During the study, 85% of placebo recipients experienced a cold compared with just 47% of supplemented subjects



Vitamin D

When a T cell is exposed to a foreign pathogen, it extends a signaling device (vitamin D receptor) with which it searches for vitamin D

This means that the T cell must have vitamin D or activation of the cell will cease - if the T cells cannot find enough vitamin D in the blood, they won't activate

Vitamin C Needed to Convert Vitamin D into its Active Form

A study published in the Journal of Nutrition revealed that Vitamin C plays a critical role in Vitamin D metabolism

It was found that while Vitamin C deficiency “potentiated effects of Vitamin D deprivation and impaired a restorative action of Vitamin D”

Vitamin C has been shown to specifically to influence the activity of 25(OH)D3-1-hydroxylase, the enzyme responsible for the transformation of 25(OH)D3 to 1,25(OH)2D3 (active form of D3)




Magnesium

A review published in The Journal of the American Osteopathic Association found Vitamin D can't be metabolized without sufficient magnesium levels

Magnesium is involved in hundreds of biological reactions, including the enzymes that play a role in vitamin D metabolism - vitamin D can't be converted into its active form, calcitriol, without sufficient amounts of magnesium





Zinc

When a pathogen is recognized, NF-κB is activated and enters the nucleus, a gene is expressed that produces a zinc transporter called ZIP8

After cell entry, zinc is then directed to and binds to a different protein in the NF-κB pathway - when this happens, it halts any further activity in that process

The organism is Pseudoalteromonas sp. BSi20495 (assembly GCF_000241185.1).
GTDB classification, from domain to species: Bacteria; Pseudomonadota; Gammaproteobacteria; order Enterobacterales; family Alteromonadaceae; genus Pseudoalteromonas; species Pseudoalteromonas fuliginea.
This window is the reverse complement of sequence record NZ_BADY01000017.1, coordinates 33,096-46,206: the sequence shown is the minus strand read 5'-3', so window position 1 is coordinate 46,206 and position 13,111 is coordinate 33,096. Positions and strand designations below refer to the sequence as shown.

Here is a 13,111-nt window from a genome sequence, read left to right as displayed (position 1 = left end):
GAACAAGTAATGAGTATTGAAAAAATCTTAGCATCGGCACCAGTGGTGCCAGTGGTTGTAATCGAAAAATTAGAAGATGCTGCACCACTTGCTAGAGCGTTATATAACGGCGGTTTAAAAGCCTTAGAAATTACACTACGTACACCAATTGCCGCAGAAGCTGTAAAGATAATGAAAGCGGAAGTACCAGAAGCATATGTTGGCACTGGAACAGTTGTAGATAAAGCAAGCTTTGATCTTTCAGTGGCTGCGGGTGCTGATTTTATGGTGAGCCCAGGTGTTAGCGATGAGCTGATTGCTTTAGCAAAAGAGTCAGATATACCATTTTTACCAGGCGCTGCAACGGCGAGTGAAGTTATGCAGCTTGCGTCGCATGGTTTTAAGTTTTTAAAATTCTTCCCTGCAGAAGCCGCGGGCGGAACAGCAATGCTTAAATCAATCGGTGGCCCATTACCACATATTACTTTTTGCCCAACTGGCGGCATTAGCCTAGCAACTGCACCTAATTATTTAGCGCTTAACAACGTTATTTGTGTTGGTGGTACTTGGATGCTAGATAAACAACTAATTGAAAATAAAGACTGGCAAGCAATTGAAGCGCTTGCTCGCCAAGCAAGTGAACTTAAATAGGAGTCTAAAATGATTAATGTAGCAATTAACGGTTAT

In other words, zinc helps prevent excess inflammation

It’s essentially a feedback loop, stopping the process getting out of hand





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VITAMIN D RICH FOOD TO BOOST YOUR IMMUNE SYSTEM - Corona virus(COVID 19)

Today, I want to introduce you the importance of Vitamin D.

As I have already introduced, Japanese people love mushrooms of all kind.

I've been told that eat mushroom everyday if you don't want to catch a cold since I was a child.

This study shows how Japanese Moms are right:


A Review of Mushrooms as a Potential Source of Dietary Vitamin D

Place Mushrooms in Sunlight to Get Your Vitamin D

※It's very common way to treat mushrooms in Japan.

As you already know, we live long, and the mortality rate of COVID 19 is relatively lower in our country.

I think our immune system is stronger than the other county based on the traditional diet.

I hope the video is helpful!

Stay safe!

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TOP 10 ZINC RICH FOOD TO BOOST YOUR IMMUNE SYSTEM -You should take now and forever! (EP182)


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Vitamin D Update